Subject: abstract - leopard seals (fwd)

Mike Williamson (pita@www1.wheelock.edu)
Fri, 24 Apr 1998 13:49:36 -0400 (EDT)

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---------- Forwarded message ----------
Date: Wed, 22 Apr 1998 12:34:57 -0400
From: Dagmar Fertl <Dagmar_Fertl@mms.gov>
Reply-To: Marine Mammals Research and Conservation Discussion
     <MARMAM@UVVM.UVIC.CA>
To: MARMAM@UVVM.UVIC.CA
Subject: abstract - leopard seals

     The following might be of interest to some of the readers.  Please do
     hit the reply button to request copies.
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     Walker, TR; Boyd, IL; McCafferty, DJ; Huin, N; Taylor, RI; Reid, K.
     1998.  Seasonal occurrence and diet of leopard seals (_Hydrurga
     leptonyx_) at Bird Island, South Georgia.  Antarctic Science 10:
     75-81.

     Seasonal haul-out patterns and diet of individually marked leopard
     seals (_Hydrurga leptonyx_) were investigated at Bird Island, South
     Georgia during the 1983-96 winters. A total of 2956 leopard seal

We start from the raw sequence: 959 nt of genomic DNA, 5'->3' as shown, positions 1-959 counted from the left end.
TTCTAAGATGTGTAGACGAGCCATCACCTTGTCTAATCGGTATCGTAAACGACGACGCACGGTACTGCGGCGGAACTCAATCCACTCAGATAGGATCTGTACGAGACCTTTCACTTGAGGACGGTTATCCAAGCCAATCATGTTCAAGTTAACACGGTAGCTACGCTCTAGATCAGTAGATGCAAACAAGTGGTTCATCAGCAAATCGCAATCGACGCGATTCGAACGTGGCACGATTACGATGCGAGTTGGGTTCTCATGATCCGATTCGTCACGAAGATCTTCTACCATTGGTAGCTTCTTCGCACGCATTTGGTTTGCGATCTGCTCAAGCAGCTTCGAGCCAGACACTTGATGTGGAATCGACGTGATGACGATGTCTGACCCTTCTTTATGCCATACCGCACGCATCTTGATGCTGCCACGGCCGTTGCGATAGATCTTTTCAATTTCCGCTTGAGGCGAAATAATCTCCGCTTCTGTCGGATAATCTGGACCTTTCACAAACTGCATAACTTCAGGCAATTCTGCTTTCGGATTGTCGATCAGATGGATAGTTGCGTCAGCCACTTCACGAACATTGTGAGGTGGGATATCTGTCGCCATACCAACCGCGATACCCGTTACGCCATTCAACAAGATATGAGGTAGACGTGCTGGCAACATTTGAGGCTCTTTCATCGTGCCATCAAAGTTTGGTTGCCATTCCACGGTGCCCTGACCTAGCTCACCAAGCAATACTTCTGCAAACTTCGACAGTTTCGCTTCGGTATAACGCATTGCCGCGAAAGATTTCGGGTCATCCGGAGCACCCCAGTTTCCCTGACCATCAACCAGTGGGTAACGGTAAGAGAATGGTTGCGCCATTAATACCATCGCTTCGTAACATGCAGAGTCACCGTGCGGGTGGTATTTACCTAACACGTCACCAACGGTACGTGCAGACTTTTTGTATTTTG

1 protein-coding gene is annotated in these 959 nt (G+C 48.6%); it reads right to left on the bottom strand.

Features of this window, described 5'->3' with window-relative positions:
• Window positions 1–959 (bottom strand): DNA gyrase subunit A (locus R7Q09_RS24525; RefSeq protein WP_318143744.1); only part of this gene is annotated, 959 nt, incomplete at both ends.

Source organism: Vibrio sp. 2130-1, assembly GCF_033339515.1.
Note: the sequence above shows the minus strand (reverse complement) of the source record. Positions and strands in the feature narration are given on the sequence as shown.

sightings were made, and 121 seals were tagged during the study,
     mainly between 1993 and 1996. Photographs of scars and pelage patterns
     were also used to identify a subset of these individuals
     across years, which provided no evidence of tag loss between or within
     years. Leopard seals were observed between April and
     November; the mean time between the first and last sightings in each
     year was 208 d (s d +/- 48). Between 1993-96, eight seals
     were resident around the island for more than 100 d, and the longest
     recorded residence was 130 d. The proportion of tagged seals
     resighted was 0.35 and 0.17 in 1995 and 1996 respectively. Based on
     estimates of body length, <5% of the seals were juveniles
     (0-1 years) and >70% were not sexually mature. There was considerable
     inter-annual variation in abundance, with a maximum of 502 sightings
     during 1994, compared with a minimum of 21 during 1986 and 1989.
     Antarctic fur seals (_Arctocephalus gazella_) were the main prey item
     (58% of kills observed and 53% of scats). Other items included
     penguins (28% of kills observed and 20% of scats) and fish (24% of
     scats). Antarctic krill (_Euphausia superba_), southern elephant seals
     (_Mirounga leonina_) and seabirds other than penguins were also
     present in the diet in small quantities.

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     *The version of this abstract that I pulled up used the word "seats",
     which if you read through this abstract, you can assume should have
     been "scats".  I have made this revision throughout.